Yeah, still a very hot topic in the States right now.
Last year, I visited my own boss who had an accident. His insurance put him in a room with 4 other people. (he's better now) He checked himself out a day later preferring to heal up at home. I thought: "This is my boss! Why did they stick him into this public ward???"
This year, I visited an uncle in LA who had a stroke. He's in a room with one other dude who can't stop coughing. You feel like you're getting sicker as you stand there, unwilling to breathe.
The nurses are too few and are always tired (understandably). There is a smell of feces in the air as you go through certain parts of the place. The hospital chlorine smell is overpowering.
My grand aunt in the Philippines is in the hospital. I visited her recently.
The room is air conditioned, private, has its own toilet and shower stall. How much is something like this, I asked. It cost 1,300 pesos per night --$30. Place is well ventilated and there are enough nurses that each visit, I see 4 of them come in and out of the place (not to mention they're all young and pretty).
Staff's all pro. They are after all, the same nurses that staff US hospitals.
It's really bad when you compare it like that.
Even if you pay the doctor out of pocket, a stay like that is cost effective and affordable.
Not to mention the medicines are cheaper as well. Same company. Pfizer provides cheap meds in the Philippines while US consumers has its dick in their ass.
I lived in Australia for close to a year. My former girlfriend is an Australian doctor who does the roving medical service (if you are too sick to go to the hospital or prefer to be treated at home, you can call the medical people over). We drive about the place treating rich and poor alike. The service is standard and the same for all. For those paying more into the system, they get extra frills. The car we drive about in is like a cop car but with different decals. It was quite an experience. This just tells me those who say universal healthcare is like the Soviet Union 1960 have never left the country and have never gone anywhere else in the world.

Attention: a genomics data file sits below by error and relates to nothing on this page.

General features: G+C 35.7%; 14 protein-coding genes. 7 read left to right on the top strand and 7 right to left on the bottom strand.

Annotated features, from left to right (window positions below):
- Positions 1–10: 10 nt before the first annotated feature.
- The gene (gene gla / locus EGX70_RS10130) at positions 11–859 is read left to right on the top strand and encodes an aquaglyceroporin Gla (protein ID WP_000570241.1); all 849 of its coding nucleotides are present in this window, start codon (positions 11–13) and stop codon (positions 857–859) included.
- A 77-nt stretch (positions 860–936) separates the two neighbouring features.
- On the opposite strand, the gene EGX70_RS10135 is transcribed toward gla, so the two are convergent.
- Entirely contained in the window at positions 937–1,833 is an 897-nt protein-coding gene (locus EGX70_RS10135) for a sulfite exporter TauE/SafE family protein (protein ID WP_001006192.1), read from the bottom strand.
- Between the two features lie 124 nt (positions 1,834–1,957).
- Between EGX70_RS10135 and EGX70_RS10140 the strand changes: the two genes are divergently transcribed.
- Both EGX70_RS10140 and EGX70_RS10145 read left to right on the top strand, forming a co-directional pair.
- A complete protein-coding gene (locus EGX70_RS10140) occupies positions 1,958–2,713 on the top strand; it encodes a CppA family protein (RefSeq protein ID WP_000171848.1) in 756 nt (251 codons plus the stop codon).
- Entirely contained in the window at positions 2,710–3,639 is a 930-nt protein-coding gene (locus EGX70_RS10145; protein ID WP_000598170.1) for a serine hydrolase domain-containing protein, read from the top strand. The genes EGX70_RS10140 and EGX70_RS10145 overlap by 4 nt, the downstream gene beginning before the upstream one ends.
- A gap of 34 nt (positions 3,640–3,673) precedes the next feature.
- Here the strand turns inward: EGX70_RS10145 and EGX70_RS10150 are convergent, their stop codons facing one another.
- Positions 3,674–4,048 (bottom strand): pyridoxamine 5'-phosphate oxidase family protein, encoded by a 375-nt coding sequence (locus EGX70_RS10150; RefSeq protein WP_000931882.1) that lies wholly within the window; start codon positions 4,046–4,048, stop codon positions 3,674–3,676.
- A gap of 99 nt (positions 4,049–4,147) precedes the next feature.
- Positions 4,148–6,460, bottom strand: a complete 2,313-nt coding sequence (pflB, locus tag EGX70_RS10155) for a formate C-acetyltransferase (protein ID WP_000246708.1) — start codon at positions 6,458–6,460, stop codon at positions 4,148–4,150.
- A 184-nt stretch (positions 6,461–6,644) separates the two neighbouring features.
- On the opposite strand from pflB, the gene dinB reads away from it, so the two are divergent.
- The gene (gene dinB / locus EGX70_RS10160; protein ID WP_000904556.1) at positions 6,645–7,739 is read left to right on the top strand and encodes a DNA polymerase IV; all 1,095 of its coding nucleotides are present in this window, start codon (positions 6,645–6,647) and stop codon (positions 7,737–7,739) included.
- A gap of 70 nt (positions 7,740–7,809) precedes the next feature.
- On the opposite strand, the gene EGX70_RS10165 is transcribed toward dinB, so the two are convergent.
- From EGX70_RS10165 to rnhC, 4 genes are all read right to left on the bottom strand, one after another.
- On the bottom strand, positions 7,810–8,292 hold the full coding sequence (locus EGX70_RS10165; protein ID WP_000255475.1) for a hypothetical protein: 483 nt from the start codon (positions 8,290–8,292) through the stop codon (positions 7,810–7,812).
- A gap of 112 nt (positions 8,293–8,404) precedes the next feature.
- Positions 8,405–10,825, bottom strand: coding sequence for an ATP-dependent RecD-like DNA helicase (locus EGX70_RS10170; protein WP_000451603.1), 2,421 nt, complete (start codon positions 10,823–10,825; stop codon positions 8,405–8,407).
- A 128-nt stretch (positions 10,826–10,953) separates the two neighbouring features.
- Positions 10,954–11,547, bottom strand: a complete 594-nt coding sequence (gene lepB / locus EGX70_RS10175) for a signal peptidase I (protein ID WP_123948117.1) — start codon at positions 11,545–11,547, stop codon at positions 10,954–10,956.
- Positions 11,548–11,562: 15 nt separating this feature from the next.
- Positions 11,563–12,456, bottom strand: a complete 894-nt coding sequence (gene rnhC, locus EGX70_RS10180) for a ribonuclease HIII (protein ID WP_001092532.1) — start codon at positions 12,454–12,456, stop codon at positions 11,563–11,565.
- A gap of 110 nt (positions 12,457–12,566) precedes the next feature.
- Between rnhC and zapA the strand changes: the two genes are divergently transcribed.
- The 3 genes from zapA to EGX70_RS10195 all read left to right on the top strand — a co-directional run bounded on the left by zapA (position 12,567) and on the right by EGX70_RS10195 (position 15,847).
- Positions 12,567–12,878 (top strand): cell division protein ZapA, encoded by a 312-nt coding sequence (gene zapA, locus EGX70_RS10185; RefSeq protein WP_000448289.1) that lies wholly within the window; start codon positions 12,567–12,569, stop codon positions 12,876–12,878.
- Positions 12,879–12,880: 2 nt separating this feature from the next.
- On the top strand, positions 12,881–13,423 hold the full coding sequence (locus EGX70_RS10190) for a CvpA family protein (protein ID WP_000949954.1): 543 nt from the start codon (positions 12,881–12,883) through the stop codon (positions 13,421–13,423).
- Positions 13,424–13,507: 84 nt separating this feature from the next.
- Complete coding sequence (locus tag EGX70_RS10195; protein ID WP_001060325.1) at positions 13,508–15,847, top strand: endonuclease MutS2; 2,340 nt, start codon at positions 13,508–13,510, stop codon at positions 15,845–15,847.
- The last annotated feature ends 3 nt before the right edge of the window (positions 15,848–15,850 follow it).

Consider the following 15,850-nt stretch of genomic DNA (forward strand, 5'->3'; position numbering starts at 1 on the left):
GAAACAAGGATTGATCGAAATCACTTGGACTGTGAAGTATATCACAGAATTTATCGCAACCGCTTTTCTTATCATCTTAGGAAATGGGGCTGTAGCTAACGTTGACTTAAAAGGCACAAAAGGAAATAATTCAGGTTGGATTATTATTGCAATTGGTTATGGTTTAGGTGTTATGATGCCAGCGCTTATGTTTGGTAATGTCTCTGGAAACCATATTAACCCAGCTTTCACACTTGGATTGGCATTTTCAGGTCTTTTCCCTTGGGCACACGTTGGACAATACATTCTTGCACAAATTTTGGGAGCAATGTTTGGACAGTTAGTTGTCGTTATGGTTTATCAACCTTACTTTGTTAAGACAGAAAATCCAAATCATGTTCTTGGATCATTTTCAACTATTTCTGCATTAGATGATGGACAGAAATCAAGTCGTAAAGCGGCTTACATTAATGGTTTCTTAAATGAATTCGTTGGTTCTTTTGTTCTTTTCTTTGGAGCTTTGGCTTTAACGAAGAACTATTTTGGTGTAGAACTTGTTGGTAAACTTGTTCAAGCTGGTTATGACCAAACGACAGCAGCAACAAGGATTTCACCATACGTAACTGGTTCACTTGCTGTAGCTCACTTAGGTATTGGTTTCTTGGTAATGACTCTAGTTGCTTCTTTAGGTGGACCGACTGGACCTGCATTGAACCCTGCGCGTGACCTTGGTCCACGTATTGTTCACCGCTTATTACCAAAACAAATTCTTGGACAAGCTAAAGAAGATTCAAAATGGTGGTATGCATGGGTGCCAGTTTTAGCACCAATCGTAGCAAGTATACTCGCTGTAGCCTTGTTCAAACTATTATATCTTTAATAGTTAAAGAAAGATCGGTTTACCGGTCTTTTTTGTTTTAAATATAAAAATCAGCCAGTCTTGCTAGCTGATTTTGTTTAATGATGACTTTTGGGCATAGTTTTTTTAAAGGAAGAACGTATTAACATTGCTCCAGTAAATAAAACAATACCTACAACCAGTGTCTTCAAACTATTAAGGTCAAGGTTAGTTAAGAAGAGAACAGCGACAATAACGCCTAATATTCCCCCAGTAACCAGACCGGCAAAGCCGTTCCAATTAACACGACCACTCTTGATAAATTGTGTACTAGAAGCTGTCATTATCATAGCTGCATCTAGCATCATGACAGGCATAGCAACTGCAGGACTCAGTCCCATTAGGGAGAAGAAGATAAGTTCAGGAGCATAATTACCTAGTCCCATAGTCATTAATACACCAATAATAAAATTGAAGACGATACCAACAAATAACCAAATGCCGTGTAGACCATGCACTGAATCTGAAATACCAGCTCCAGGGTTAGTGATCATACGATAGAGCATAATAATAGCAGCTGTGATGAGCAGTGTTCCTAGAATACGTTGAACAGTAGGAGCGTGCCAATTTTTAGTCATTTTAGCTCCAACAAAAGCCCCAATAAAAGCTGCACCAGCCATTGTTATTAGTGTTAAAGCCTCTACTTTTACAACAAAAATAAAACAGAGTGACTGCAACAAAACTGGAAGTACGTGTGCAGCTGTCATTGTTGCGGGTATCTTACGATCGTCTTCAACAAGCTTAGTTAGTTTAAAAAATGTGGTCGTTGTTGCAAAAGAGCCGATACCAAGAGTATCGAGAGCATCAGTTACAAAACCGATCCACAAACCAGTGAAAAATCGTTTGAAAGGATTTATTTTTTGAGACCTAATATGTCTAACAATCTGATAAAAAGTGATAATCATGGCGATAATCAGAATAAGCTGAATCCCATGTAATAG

I get to compare our supposedly best medical system against another first world country and a third world country. From the standpoint of a working man like me, both of them have better amenities and more timely and adequate staffing. One gets paid through people's taxes and the other is out of pocket (the US model) but is cheaper and better.
Sure, there's first class amenities in the US no doubt. But what does it cost?
When people say we have the best healthcare, they are talking about the healthcare that only the rich can afford.
I post this here because as travelers and those who live nomadically, this is our issue.
Luckily, because we travel far and wide, we can compare and contrast.
The cheapest way I heard for most is to go up to Canada and marry a Canadian.
But currently for me, this is my best healthcare model.
I go to the Philippines to get my annual medical and dental needs taken care of.
It is cheaper and with less hassles. It is out of pocket, but neither will it destroy your finances.
And because it's the Philippines, let's admit it... Just like any other tourist destination like Thailand or Vietnam, there's tons of cool places to go to as long as you have money.
For the price of a plane flight, you get to take care of your pressing needs... and get a little vacation in while you're at it. Of course, it helps if you know people so you can just couch surf on over.